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North American Free Trade Agreement

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RACHEL MARTIN, HOST:

The future of the North American Free Trade Agreement has become a major irritant in U.S.-Mexico relations, something President Trump acknowledged before the second round of NAFTA negotiations kicked off in Mexico last week.

The Trump administration on Wednesday will start to renegotiate the North American Free Trade Agreement with Canada and Mexico. And despite very tough talk about NAFTA during the campaign, it appears the administration has backed away from a major assault on the decades-old trade deal.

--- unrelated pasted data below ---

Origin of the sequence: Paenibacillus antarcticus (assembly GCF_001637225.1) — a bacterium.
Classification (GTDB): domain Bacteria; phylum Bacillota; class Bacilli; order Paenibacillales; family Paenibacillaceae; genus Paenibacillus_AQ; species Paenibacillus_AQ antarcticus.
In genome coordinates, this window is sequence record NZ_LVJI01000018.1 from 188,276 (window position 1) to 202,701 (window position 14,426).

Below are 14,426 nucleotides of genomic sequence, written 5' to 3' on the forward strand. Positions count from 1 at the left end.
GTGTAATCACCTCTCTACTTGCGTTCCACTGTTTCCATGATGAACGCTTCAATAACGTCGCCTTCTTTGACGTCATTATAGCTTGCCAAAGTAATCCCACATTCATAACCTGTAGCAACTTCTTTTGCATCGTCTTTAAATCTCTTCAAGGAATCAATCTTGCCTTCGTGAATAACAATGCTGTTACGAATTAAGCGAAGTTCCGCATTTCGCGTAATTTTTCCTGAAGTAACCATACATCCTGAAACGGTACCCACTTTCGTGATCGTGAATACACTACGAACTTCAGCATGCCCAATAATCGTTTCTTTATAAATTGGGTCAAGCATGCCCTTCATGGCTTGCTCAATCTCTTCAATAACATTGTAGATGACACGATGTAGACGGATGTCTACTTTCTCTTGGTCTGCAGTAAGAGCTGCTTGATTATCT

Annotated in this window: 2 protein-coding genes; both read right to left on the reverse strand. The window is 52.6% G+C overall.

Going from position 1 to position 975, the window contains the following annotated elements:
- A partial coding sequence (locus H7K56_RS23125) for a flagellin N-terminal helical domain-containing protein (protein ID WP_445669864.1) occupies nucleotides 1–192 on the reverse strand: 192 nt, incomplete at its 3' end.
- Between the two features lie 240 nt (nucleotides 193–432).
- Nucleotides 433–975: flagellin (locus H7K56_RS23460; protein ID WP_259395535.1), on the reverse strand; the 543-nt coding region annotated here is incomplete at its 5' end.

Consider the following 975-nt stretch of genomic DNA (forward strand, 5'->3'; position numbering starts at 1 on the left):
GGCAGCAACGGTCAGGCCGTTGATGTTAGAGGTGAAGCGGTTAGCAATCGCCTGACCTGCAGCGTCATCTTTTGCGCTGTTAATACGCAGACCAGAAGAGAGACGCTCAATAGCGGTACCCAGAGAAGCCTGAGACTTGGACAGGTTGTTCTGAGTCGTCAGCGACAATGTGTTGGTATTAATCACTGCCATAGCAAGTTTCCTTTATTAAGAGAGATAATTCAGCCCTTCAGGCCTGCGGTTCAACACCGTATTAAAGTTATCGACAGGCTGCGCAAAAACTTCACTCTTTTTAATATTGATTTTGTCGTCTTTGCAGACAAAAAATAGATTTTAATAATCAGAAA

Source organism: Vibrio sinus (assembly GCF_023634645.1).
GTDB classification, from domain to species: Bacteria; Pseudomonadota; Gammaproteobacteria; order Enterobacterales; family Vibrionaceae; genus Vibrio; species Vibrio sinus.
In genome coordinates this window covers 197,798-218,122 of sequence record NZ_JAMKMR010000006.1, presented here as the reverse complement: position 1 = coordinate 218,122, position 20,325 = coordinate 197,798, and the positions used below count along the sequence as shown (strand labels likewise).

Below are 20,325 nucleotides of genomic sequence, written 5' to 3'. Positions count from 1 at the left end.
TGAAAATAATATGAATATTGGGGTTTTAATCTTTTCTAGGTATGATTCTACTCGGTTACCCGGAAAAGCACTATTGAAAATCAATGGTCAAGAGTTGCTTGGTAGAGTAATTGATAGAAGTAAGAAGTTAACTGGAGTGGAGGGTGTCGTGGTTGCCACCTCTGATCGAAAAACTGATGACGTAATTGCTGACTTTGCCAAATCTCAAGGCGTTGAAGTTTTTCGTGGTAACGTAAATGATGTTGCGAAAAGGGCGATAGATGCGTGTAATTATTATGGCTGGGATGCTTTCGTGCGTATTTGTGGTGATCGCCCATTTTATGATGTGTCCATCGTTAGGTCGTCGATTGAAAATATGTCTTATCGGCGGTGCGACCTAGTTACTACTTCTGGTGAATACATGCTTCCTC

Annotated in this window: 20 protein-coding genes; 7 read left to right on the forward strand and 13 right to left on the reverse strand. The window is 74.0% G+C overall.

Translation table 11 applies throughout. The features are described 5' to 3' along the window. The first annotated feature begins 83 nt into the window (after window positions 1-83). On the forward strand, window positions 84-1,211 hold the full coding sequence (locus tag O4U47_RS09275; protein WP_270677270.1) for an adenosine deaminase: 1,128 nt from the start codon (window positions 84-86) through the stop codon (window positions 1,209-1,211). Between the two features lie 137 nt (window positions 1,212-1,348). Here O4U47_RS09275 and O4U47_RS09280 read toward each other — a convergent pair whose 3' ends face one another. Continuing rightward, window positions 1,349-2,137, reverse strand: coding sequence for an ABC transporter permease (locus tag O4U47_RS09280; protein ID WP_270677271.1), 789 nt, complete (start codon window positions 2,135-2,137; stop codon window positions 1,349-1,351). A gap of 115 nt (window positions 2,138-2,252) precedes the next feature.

And that is a relief to businesses in all three countries.

During the presidential campaign, Donald Trump clearly tapped into frustration about workers who had lost jobs in manufacturing. And he painted NAFTA as one of the central villains responsible for stealing Americans jobs.

You've heard that American agriculture loves trade. And it's easy to see why: Under NAFTA, American farmers have quadrupled their exports to Canada and Mexico and the two nations rank second and third, after China, as markets for U.S. farm goods.

Associated Press

Presumptive Republican presidential nominee Donald Trump talked about job creation last night during a speech at the Ohio University campus in St. Clairsville.

Ohio Benefitting From NAFTA

Nov 8, 2013

20 years after the passage of the North American Free Trade Agreement, a Brookings Institution analysis shows billions of dollars worth of goods and services have been traded across the continent.